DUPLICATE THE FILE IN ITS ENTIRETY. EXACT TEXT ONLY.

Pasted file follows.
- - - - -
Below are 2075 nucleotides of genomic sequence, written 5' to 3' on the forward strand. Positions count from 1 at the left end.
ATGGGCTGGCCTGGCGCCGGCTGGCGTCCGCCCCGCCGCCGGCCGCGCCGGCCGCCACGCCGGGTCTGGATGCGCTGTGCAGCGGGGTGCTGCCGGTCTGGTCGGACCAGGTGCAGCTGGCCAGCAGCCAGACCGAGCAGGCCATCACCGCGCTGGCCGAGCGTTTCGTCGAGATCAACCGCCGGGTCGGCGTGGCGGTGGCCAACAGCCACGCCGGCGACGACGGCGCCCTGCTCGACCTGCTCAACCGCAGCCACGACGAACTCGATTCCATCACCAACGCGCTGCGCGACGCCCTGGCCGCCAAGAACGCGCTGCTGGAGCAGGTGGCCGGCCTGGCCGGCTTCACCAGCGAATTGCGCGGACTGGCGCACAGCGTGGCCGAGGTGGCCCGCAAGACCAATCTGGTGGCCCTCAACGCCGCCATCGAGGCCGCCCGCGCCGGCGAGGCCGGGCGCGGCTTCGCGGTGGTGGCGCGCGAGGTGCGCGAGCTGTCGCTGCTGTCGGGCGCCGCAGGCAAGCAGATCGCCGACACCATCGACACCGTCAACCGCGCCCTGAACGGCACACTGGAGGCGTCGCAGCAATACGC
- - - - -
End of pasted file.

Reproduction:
Below are 2075 nucleotides of genomic sequence, written 5' to 3' on the forward strand. Positions count from 1 at the left end.
ATGGGCTGGCCTGGCGCCGGCTGGCGTCCGCCCCGCCGCCGGCCGCGCCGGCCGCCACGCCGGGTCTGGATGCGCTGTGCAGCGGGGTGCTGCCGGTCTGGTCGGACCAGGTGCAGCTGGCCAGCAGCCAGACCGAGCAGGCCATCACCGCGCTGGCCGAGCGTTTCGTCGAGATCAACCGCCGGGTCGGCGTGGCGGTGGCCAACAGCCACGCCGGCGACGACGGCGCCCTGCTCGACCTGCTCAACCGCAGCCACGACGAACTCGATTCCATCACCAACGCGCTGCGCGACGCCCTGGCCGCCAAGAACGCGCTGCTGGAGCAGGTGGCCGGCCTGGCCGGCTTCACCAGCGAATTGCGCGGACTGGCGCACAGCGTGGCCGAGGTGGCCCGCAAGACCAATCTGGTGGCCCTCAACGCCGCCATCGAGGCCGCCCGCGCCGGCGAGGCCGGGCGCGGCTTCGCGGTGGTGGCGCGCGAGGTGCGCGAGCTGTCGCTGCTGTCGGGCGCCGCAGGCAAGCAGATCGCCGACACCATCGACACCGTCAACCGCGCCCTGAACGGCACACTGGAGGCGTCGCAGCAATACGC